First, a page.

NEW YORK (TheStreet) -- The collapse of the price of oil is nearing its one-year anniversary and we're still waiting for the consolidation I think is required to really clear the supply glut that started it all.
While that avalanche of merger and acquisition deals may still be months away, we're clearly getting a lot closer to it because so many U.S. shale companies are finally reaching good values and becoming more likely buyout targets.
If you've read my book Shale Boom, Shale Bust: The Myth of Saudi America, you already know my timetable for when the end of the current oil bust will come. But one thing that I believe must happen is a whole scale reconstruction and consolidation in the U.S. shale oil producers -- not only the recapitalizations that have been already going on, but the wide-scale mergers and complete buyouts of very large and asset rich U.S. oil companies by the cash-rich majors and some private equity firms.
So far, very little of that has happened, as U.S. oil majors including Exxon Mobil (XOM) - Get Exxon Mobil Corporation Report and Chevron (CVX) - Get Chevron Corporation Report have shown extreme patience in waiting for the oil market decline to completely shake out the market players.
That has been happening because the share prices of the most tempting independent oil companies are now approaching very tasty levels for these cash-rich players and are proving that Exxon's and Chevron's patience has been a real virtue.
Let's look at Hess (HES) - Get Hess Corporation (HES) Report, for example, one of the original Bakken shale producers. Hess shares have dropped from $100 to now trade at $63 since the bust started in August 2014. Anadarko (APC) - Get Anadarko Petroleum Corporation Report, a shale expert as well as a Gulf of Mexico producer, is down from $110 to $75. Pioneer Natural Resources (PXD) - Get Pioneer Natural Resources Company Report, a Permian basin specialist, has dropped almost in half from $225 to $133 and Continental Resources (CLR) - Get Continental Resources, Inc. Report, another Bakken powerhouse, is down even more -- from $80 a share to trade now at $37.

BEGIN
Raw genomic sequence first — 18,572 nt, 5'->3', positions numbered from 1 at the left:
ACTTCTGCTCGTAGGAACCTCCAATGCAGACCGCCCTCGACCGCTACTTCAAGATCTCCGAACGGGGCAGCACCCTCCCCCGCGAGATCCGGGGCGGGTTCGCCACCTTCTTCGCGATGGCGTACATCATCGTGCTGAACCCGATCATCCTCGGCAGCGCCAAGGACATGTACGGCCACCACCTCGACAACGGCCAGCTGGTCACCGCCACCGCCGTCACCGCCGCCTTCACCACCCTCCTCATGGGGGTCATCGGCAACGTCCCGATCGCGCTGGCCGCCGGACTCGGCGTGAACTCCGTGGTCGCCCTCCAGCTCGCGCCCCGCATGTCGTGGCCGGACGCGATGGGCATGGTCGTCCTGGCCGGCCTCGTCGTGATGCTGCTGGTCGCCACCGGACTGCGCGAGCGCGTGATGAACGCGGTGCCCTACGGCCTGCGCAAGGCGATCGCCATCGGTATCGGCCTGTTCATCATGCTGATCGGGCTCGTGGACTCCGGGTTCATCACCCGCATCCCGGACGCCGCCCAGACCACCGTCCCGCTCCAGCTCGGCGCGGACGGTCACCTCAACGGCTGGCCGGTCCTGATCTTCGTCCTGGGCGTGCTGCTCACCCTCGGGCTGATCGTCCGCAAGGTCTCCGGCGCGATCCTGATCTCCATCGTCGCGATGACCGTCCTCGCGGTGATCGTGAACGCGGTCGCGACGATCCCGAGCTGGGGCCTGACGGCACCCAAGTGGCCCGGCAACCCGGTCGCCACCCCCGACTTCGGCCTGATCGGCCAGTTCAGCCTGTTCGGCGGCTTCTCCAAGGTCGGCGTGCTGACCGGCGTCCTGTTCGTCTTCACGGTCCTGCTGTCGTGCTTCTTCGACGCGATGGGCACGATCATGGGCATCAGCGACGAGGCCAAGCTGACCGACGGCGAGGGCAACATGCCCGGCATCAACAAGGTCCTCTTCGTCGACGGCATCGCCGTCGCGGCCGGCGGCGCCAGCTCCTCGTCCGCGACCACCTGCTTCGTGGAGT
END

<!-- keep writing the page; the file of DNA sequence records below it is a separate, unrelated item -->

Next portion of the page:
It has been the sustained low price of oil that has continued to put pressure on all of these companies' share prices and put them in what I think are now very tempting buyout territory. The credit issues that plague them all are far less onerous for the majors and their ability to restructure debt using their much stronger credit positions and the shale assets of these large independents are undoubtedly some of the best.
While I am not recommending putting together a cocktail of these company stocks and waiting for the M&A avalanche to happen, I am saying the prices are starting to get right for you to see some of those long-awaited M&As begin.
Moreover, I am saying that the beginnings of this trend of buyouts and mergers is something to be aware of. It will mark the beginning of a very long, very profitable opportunity in the oil sector.
So, watch the M&A space for the best indication of when this shale bust is finally nearing its end.
This article is commentary by an independent contributor. At the time of publication, the author held no positions in the stocks mentioned.